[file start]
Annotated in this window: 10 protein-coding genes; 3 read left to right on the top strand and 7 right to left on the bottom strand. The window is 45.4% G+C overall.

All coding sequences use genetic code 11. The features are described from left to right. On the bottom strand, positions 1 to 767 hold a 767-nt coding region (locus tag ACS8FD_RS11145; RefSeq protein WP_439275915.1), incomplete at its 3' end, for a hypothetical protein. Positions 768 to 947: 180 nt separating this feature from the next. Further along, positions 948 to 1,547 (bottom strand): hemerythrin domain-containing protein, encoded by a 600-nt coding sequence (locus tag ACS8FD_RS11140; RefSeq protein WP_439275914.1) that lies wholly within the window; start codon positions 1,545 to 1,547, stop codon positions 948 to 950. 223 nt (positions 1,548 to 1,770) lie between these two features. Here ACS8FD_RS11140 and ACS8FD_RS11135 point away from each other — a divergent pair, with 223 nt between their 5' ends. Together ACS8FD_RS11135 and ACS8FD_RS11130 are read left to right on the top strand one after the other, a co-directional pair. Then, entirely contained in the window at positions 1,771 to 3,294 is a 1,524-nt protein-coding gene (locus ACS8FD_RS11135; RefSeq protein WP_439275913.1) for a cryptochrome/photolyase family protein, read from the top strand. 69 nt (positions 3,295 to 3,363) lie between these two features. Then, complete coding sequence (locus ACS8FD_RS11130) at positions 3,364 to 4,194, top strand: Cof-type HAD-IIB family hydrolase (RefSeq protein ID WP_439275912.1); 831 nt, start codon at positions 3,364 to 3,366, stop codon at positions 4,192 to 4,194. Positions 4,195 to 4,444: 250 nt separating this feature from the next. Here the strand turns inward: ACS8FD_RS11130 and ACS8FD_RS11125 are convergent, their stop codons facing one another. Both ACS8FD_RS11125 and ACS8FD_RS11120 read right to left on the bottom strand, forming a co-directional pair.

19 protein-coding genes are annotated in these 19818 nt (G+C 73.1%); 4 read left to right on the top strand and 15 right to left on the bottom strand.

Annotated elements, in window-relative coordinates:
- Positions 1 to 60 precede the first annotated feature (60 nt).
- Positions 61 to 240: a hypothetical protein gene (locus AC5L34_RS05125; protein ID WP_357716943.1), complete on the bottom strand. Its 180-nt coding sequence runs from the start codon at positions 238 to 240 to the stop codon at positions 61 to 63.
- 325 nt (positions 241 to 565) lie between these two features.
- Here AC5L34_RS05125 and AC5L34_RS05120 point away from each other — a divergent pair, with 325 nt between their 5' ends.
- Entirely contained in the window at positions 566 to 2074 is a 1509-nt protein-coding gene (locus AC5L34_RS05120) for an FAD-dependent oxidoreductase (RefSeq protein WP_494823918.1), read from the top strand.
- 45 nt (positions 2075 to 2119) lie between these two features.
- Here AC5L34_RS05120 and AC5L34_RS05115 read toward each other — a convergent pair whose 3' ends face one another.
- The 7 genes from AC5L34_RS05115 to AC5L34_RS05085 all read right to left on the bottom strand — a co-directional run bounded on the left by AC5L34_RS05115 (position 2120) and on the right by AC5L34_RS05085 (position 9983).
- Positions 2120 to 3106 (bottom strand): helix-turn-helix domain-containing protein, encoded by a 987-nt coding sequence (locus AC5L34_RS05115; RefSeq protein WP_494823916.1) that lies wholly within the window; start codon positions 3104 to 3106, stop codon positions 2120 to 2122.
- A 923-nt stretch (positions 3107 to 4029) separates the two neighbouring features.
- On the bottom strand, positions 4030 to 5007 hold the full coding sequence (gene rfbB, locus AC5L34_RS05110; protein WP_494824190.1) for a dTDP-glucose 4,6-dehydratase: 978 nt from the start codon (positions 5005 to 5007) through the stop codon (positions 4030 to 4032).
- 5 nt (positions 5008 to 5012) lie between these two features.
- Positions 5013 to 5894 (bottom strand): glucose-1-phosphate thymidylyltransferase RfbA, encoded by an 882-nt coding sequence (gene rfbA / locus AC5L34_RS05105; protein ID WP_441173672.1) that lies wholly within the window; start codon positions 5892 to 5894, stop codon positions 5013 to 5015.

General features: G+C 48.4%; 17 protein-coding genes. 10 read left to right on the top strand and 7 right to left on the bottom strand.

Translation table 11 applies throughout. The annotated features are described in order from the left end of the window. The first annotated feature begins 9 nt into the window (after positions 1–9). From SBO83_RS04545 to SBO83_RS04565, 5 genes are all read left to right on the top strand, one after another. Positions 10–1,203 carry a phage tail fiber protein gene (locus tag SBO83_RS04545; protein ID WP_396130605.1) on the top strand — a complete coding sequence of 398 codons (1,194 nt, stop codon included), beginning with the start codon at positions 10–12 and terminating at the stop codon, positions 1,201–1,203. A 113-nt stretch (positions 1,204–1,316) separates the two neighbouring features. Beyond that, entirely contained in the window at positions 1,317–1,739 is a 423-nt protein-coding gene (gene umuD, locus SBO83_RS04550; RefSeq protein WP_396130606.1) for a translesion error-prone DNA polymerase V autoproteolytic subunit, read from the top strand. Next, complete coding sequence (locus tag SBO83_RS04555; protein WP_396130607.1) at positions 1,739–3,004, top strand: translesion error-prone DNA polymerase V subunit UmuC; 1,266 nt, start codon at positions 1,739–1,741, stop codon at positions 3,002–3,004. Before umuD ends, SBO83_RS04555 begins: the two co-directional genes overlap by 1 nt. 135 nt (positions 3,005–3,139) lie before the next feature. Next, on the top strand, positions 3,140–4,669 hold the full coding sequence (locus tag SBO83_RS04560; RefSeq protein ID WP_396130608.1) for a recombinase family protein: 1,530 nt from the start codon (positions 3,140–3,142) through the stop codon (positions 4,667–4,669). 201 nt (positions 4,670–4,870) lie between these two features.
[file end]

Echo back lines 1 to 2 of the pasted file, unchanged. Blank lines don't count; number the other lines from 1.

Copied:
Annotated in this window: 10 protein-coding genes; 3 read left to right on the top strand and 7 right to left on the bottom strand. The window is 45.4% G+C overall.

All coding sequences use genetic code 11. The features are described from left to right. On the bottom strand, positions 1 to 767 hold a 767-nt coding region (locus tag ACS8FD_RS11145; RefSeq protein WP_439275915.1), incomplete at its 3' end, for a hypothetical protein. Positions 768 to 947: 180 nt separating this feature from the next. Further along, positions 948 to 1,547 (bottom strand): hemerythrin domain-containing protein, encoded by a 600-nt coding sequence (locus tag ACS8FD_RS11140; RefSeq protein WP_439275914.1) that lies wholly within the window; start codon positions 1,545 to 1,547, stop codon positions 948 to 950. 223 nt (positions 1,548 to 1,770) lie between these two features. Here ACS8FD_RS11140 and ACS8FD_RS11135 point away from each other — a divergent pair, with 223 nt between their 5' ends. Together ACS8FD_RS11135 and ACS8FD_RS11130 are read left to right on the top strand one after the other, a co-directional pair. Then, entirely contained in the window at positions 1,771 to 3,294 is a 1,524-nt protein-coding gene (locus ACS8FD_RS11135; RefSeq protein WP_439275913.1) for a cryptochrome/photolyase family protein, read from the top strand. 69 nt (positions 3,295 to 3,363) lie between these two features. Then, complete coding sequence (locus ACS8FD_RS11130) at positions 3,364 to 4,194, top strand: Cof-type HAD-IIB family hydrolase (RefSeq protein ID WP_439275912.1); 831 nt, start codon at positions 3,364 to 3,366, stop codon at positions 4,192 to 4,194. Positions 4,195 to 4,444: 250 nt separating this feature from the next. Here the strand turns inward: ACS8FD_RS11130 and ACS8FD_RS11125 are convergent, their stop codons facing one another. Both ACS8FD_RS11125 and ACS8FD_RS11120 read right to left on the bottom strand, forming a co-directional pair.